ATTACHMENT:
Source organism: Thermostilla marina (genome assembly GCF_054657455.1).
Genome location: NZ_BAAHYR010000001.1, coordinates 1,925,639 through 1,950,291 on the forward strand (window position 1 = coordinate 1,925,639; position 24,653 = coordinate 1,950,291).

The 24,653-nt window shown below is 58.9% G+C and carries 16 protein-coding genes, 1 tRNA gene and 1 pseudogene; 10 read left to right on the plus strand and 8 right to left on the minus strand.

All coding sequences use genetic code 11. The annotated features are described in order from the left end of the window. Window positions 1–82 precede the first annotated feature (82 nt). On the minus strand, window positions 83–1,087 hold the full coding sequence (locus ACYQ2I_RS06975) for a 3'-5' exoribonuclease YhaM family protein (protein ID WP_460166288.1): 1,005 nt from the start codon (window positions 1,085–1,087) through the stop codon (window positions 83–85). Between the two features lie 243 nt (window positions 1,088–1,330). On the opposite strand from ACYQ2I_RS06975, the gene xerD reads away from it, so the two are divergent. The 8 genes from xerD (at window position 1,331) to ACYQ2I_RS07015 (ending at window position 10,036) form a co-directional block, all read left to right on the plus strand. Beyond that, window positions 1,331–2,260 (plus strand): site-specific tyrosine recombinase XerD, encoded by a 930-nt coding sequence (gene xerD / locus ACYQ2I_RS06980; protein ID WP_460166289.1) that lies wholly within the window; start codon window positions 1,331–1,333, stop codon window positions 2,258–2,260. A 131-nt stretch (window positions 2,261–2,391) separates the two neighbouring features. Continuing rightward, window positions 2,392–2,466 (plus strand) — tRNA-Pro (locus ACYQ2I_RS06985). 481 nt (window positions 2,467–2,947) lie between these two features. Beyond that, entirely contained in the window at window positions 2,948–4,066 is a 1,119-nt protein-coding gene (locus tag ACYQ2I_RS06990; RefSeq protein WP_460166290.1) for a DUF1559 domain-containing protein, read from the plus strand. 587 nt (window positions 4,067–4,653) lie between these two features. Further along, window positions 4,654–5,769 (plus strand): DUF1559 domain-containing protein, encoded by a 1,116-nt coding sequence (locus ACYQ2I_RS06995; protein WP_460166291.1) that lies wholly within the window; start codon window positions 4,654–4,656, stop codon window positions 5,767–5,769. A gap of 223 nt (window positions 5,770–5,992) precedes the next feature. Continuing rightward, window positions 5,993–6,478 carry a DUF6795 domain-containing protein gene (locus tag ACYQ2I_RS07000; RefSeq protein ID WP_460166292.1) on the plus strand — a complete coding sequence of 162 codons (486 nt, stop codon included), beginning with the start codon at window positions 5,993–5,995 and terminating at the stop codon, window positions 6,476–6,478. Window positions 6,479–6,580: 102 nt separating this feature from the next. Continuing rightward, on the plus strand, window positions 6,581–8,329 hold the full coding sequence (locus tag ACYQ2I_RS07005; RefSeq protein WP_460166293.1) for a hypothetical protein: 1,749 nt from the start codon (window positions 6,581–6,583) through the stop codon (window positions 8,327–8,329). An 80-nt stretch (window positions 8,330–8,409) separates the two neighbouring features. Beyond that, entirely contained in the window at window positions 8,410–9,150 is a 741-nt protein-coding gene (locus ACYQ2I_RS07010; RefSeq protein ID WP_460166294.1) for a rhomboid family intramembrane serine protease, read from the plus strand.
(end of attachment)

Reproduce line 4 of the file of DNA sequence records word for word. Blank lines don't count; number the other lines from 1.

All coding sequences use genetic code 11. The annotated features are described in order from the left end of the window. Window positions 1–82 precede the first annotated feature (82 nt). On the minus strand, window positions 83–1,087 hold the full coding sequence (locus ACYQ2I_RS06975) for a 3'-5' exoribonuclease YhaM family protein (protein ID WP_460166288.1): 1,005 nt from the start codon (window positions 1,085–1,087) through the stop codon (window positions 83–85). Between the two features lie 243 nt (window positions 1,088–1,330). On the opposite strand from ACYQ2I_RS06975, the gene xerD reads away from it, so the two are divergent. The 8 genes from xerD (at window position 1,331) to ACYQ2I_RS07015 (ending at window position 10,036) form a co-directional block, all read left to right on the plus strand. Beyond that, window positions 1,331–2,260 (plus strand): site-specific tyrosine recombinase XerD, encoded by a 930-nt coding sequence (gene xerD / locus ACYQ2I_RS06980; protein ID WP_460166289.1) that lies wholly within the window; start codon window positions 1,331–1,333, stop codon window positions 2,258–2,260. A 131-nt stretch (window positions 2,261–2,391) separates the two neighbouring features. Continuing rightward, window positions 2,392–2,466 (plus strand) — tRNA-Pro (locus ACYQ2I_RS06985). 481 nt (window positions 2,467–2,947) lie between these two features. Beyond that, entirely contained in the window at window positions 2,948–4,066 is a 1,119-nt protein-coding gene (locus tag ACYQ2I_RS06990; RefSeq protein WP_460166290.1) for a DUF1559 domain-containing protein, read from the plus strand. 587 nt (window positions 4,067–4,653) lie between these two features. Further along, window positions 4,654–5,769 (plus strand): DUF1559 domain-containing protein, encoded by a 1,116-nt coding sequence (locus ACYQ2I_RS06995; protein WP_460166291.1) that lies wholly within the window; start codon window positions 4,654–4,656, stop codon window positions 5,767–5,769. A gap of 223 nt (window positions 5,770–5,992) precedes the next feature. Continuing rightward, window positions 5,993–6,478 carry a DUF6795 domain-containing protein gene (locus tag ACYQ2I_RS07000; RefSeq protein ID WP_460166292.1) on the plus strand — a complete coding sequence of 162 codons (486 nt, stop codon included), beginning with the start codon at window positions 5,993–5,995 and terminating at the stop codon, window positions 6,476–6,478. Window positions 6,479–6,580: 102 nt separating this feature from the next. Continuing rightward, on the plus strand, window positions 6,581–8,329 hold the full coding sequence (locus tag ACYQ2I_RS07005; RefSeq protein WP_460166293.1) for a hypothetical protein: 1,749 nt from the start codon (window positions 6,581–6,583) through the stop codon (window positions 8,327–8,329). An 80-nt stretch (window positions 8,330–8,409) separates the two neighbouring features. Beyond that, entirely contained in the window at window positions 8,410–9,150 is a 741-nt protein-coding gene (locus ACYQ2I_RS07010; RefSeq protein ID WP_460166294.1) for a rhomboid family intramembrane serine protease, read from the plus strand.